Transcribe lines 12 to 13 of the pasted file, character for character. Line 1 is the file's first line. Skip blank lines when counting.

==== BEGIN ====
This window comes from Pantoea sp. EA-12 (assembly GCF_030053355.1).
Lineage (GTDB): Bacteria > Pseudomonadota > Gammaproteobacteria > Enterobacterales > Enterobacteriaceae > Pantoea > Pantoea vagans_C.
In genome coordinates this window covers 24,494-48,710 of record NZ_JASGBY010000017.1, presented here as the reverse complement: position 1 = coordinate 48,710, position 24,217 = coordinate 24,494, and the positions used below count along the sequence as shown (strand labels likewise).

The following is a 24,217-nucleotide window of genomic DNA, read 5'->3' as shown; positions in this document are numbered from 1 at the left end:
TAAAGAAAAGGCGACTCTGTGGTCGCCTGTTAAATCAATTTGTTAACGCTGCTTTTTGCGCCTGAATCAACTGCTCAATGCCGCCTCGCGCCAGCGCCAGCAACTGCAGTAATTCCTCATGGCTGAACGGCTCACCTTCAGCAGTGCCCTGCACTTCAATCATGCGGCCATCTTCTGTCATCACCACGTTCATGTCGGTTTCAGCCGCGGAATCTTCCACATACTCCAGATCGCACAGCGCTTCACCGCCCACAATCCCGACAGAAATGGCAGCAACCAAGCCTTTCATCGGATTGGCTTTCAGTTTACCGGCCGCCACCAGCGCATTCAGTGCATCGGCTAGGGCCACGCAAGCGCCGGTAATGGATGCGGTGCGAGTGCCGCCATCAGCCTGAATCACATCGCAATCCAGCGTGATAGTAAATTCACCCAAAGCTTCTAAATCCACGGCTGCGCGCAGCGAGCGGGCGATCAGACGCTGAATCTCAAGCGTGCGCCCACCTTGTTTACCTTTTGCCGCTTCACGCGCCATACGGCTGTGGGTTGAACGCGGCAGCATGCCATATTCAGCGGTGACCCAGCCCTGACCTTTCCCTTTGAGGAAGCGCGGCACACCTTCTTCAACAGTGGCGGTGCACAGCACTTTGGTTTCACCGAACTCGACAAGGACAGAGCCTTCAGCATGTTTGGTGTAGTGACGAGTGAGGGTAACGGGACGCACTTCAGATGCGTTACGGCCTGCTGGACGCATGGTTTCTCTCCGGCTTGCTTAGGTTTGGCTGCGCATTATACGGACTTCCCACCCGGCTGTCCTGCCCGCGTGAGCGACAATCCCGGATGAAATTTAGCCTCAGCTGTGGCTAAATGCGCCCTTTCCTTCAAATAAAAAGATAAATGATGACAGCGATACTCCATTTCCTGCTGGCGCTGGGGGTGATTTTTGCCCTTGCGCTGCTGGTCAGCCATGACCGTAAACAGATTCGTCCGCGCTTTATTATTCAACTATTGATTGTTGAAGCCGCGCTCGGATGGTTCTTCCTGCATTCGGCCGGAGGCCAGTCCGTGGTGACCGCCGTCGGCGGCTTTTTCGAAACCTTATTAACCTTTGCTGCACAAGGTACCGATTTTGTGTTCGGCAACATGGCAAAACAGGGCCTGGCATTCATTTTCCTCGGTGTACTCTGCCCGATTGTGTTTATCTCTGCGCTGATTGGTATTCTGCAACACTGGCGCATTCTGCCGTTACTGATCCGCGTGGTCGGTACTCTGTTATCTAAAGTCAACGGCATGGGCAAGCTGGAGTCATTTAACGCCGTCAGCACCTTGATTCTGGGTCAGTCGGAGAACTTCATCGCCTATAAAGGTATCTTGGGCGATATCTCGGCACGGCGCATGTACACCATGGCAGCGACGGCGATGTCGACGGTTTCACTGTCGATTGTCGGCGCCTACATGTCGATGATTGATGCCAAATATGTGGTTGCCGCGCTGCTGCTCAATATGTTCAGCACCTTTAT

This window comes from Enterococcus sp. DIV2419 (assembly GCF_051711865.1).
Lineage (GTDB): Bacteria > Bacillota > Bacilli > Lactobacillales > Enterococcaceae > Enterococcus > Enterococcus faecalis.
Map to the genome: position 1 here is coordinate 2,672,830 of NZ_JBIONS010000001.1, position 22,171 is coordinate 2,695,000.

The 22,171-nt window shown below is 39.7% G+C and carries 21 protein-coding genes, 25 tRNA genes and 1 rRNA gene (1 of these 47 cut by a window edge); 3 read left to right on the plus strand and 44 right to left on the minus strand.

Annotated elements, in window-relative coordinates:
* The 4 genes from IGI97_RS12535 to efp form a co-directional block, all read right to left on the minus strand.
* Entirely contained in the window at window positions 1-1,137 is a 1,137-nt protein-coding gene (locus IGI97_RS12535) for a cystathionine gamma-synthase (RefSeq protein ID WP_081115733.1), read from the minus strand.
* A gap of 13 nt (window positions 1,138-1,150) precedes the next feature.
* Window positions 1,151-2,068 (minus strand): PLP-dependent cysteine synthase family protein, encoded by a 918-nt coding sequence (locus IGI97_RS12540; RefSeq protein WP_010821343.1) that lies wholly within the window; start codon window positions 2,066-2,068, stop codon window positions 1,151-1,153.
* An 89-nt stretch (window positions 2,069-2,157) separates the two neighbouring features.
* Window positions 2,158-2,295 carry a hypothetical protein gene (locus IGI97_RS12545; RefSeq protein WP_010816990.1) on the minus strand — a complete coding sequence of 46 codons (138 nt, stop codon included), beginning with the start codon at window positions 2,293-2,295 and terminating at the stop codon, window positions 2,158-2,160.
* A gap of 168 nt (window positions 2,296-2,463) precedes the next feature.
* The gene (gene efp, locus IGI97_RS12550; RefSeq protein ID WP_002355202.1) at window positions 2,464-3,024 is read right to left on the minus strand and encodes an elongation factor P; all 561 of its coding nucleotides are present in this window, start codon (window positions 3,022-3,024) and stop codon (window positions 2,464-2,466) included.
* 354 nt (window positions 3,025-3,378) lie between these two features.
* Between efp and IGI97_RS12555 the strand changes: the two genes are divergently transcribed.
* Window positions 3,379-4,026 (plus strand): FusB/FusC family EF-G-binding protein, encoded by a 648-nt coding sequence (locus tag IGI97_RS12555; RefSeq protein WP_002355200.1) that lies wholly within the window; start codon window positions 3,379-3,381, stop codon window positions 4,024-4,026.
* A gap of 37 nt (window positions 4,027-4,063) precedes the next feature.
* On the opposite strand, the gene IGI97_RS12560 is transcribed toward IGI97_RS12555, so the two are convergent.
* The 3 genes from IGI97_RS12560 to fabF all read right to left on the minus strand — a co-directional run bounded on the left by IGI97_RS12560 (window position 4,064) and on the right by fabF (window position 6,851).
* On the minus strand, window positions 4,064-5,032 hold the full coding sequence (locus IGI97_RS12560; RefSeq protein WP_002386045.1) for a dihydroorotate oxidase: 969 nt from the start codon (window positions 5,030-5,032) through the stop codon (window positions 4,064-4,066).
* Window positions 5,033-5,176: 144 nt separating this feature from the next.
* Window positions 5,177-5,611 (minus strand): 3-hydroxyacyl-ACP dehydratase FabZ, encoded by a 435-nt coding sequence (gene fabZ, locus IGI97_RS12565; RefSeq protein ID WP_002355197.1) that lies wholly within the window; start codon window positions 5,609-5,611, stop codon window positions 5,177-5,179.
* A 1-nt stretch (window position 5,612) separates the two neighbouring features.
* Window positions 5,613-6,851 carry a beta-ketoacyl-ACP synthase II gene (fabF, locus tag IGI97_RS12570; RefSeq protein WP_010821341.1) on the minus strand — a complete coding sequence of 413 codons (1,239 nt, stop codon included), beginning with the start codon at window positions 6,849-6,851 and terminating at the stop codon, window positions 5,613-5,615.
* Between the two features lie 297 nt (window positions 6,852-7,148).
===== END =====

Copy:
* Entirely contained in the window at window positions 1-1,137 is a 1,137-nt protein-coding gene (locus IGI97_RS12535) for a cystathionine gamma-synthase (RefSeq protein ID WP_081115733.1), read from the minus strand.
* A gap of 13 nt (window positions 1,138-1,150) precedes the next feature.